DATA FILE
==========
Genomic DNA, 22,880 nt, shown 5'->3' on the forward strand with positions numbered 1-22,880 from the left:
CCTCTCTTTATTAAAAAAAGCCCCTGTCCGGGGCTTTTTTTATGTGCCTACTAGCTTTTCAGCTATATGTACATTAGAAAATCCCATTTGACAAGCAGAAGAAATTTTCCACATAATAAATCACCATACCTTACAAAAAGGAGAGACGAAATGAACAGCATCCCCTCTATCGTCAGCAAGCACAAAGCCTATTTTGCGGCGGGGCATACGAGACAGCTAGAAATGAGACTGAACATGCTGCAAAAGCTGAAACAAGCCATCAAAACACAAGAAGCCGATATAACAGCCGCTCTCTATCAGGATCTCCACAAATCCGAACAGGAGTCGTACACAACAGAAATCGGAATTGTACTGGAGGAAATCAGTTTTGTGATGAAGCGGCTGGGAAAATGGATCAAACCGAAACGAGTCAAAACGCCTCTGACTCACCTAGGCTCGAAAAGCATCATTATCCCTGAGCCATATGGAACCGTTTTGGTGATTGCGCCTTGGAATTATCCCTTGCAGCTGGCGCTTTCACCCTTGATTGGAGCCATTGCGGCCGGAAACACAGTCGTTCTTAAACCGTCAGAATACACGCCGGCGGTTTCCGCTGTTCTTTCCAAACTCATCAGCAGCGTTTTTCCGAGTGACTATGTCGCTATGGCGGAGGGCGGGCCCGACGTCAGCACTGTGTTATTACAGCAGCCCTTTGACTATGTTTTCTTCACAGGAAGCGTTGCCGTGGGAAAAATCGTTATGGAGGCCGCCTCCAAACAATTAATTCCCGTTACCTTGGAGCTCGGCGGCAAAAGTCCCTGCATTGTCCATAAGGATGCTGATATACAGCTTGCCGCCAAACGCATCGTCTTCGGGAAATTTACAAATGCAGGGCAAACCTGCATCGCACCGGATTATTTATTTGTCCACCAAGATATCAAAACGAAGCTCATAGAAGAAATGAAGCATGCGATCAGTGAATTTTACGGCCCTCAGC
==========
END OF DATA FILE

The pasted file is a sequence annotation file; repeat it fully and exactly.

Genomic DNA, 22,880 nt, shown 5'->3' on the forward strand with positions numbered 1-22,880 from the left:
CCTCTCTTTATTAAAAAAAGCCCCTGTCCGGGGCTTTTTTTATGTGCCTACTAGCTTTTCAGCTATATGTACATTAGAAAATCCCATTTGACAAGCAGAAGAAATTTTCCACATAATAAATCACCATACCTTACAAAAAGGAGAGACGAAATGAACAGCATCCCCTCTATCGTCAGCAAGCACAAAGCCTATTTTGCGGCGGGGCATACGAGACAGCTAGAAATGAGACTGAACATGCTGCAAAAGCTGAAACAAGCCATCAAAACACAAGAAGCCGATATAACAGCCGCTCTCTATCAGGATCTCCACAAATCCGAACAGGAGTCGTACACAACAGAAATCGGAATTGTACTGGAGGAAATCAGTTTTGTGATGAAGCGGCTGGGAAAATGGATCAAACCGAAACGAGTCAAAACGCCTCTGACTCACCTAGGCTCGAAAAGCATCATTATCCCTGAGCCATATGGAACCGTTTTGGTGATTGCGCCTTGGAATTATCCCTTGCAGCTGGCGCTTTCACCCTTGATTGGAGCCATTGCGGCCGGAAACACAGTCGTTCTTAAACCGTCAGAATACACGCCGGCGGTTTCCGCTGTTCTTTCCAAACTCATCAGCAGCGTTTTTCCGAGTGACTATGTCGCTATGGCGGAGGGCGGGCCCGACGTCAGCACTGTGTTATTACAGCAGCCCTTTGACTATGTTTTCTTCACAGGAAGCGTTGCCGTGGGAAAAATCGTTATGGAGGCCGCCTCCAAACAATTAATTCCCGTTACCTTGGAGCTCGGCGGCAAAAGTCCCTGCATTGTCCATAAGGATGCTGATATACAGCTTGCCGCCAAACGCATCGTCTTCGGGAAATTTACAAATGCAGGGCAAACCTGCATCGCACCGGATTATTTATTTGTCCACCAAGATATCAAAACGAAGCTCATAGAAGAAATGAAGCATGCGATCAGTGAATTTTACGGCCCTCAGC